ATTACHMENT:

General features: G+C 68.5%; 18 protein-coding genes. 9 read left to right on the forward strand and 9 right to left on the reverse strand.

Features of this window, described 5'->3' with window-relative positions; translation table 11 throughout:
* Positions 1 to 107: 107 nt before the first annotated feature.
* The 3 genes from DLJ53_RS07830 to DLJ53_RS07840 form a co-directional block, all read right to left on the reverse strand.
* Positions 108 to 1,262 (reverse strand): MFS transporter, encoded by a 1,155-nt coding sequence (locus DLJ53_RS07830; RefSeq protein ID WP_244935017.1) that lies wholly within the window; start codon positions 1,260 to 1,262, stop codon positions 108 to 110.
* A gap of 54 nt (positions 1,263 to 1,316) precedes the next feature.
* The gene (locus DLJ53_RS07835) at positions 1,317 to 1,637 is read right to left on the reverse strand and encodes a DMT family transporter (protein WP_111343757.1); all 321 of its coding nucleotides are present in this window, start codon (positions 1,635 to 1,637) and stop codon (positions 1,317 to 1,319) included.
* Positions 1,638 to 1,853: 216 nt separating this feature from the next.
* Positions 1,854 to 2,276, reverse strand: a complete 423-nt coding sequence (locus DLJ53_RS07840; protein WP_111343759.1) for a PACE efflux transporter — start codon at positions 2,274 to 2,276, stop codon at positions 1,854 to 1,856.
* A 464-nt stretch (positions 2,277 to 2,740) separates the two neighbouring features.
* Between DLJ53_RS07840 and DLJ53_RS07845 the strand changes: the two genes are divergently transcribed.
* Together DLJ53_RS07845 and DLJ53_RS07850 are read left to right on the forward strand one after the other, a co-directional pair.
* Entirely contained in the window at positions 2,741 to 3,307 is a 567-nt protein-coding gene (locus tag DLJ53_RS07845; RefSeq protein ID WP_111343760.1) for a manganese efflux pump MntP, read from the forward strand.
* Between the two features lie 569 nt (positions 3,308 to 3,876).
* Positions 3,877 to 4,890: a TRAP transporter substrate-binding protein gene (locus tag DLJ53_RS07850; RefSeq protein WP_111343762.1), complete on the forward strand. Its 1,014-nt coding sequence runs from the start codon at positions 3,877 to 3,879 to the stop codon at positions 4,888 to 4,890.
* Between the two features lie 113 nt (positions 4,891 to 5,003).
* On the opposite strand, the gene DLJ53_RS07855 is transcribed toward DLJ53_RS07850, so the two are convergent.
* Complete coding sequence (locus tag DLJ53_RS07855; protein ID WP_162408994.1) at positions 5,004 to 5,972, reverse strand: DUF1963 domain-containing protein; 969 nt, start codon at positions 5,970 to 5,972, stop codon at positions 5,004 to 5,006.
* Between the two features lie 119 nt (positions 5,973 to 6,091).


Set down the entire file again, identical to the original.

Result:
General features: G+C 68.5%; 18 protein-coding genes. 9 read left to right on the forward strand and 9 right to left on the reverse strand.

Features of this window, described 5'->3' with window-relative positions; translation table 11 throughout:
* Positions 1 to 107: 107 nt before the first annotated feature.
* The 3 genes from DLJ53_RS07830 to DLJ53_RS07840 form a co-directional block, all read right to left on the reverse strand.
* Positions 108 to 1,262 (reverse strand): MFS transporter, encoded by a 1,155-nt coding sequence (locus DLJ53_RS07830; RefSeq protein ID WP_244935017.1) that lies wholly within the window; start codon positions 1,260 to 1,262, stop codon positions 108 to 110.
* A gap of 54 nt (positions 1,263 to 1,316) precedes the next feature.
* The gene (locus DLJ53_RS07835) at positions 1,317 to 1,637 is read right to left on the reverse strand and encodes a DMT family transporter (protein WP_111343757.1); all 321 of its coding nucleotides are present in this window, start codon (positions 1,635 to 1,637) and stop codon (positions 1,317 to 1,319) included.
* Positions 1,638 to 1,853: 216 nt separating this feature from the next.
* Positions 1,854 to 2,276, reverse strand: a complete 423-nt coding sequence (locus DLJ53_RS07840; protein WP_111343759.1) for a PACE efflux transporter — start codon at positions 2,274 to 2,276, stop codon at positions 1,854 to 1,856.
* A 464-nt stretch (positions 2,277 to 2,740) separates the two neighbouring features.
* Between DLJ53_RS07840 and DLJ53_RS07845 the strand changes: the two genes are divergently transcribed.
* Together DLJ53_RS07845 and DLJ53_RS07850 are read left to right on the forward strand one after the other, a co-directional pair.
* Entirely contained in the window at positions 2,741 to 3,307 is a 567-nt protein-coding gene (locus tag DLJ53_RS07845; RefSeq protein ID WP_111343760.1) for a manganese efflux pump MntP, read from the forward strand.
* Between the two features lie 569 nt (positions 3,308 to 3,876).
* Positions 3,877 to 4,890: a TRAP transporter substrate-binding protein gene (locus tag DLJ53_RS07850; RefSeq protein WP_111343762.1), complete on the forward strand. Its 1,014-nt coding sequence runs from the start codon at positions 3,877 to 3,879 to the stop codon at positions 4,888 to 4,890.
* Between the two features lie 113 nt (positions 4,891 to 5,003).
* On the opposite strand, the gene DLJ53_RS07855 is transcribed toward DLJ53_RS07850, so the two are convergent.
* Complete coding sequence (locus tag DLJ53_RS07855; protein ID WP_162408994.1) at positions 5,004 to 5,972, reverse strand: DUF1963 domain-containing protein; 969 nt, start codon at positions 5,970 to 5,972, stop codon at positions 5,004 to 5,006.
* Between the two features lie 119 nt (positions 5,973 to 6,091).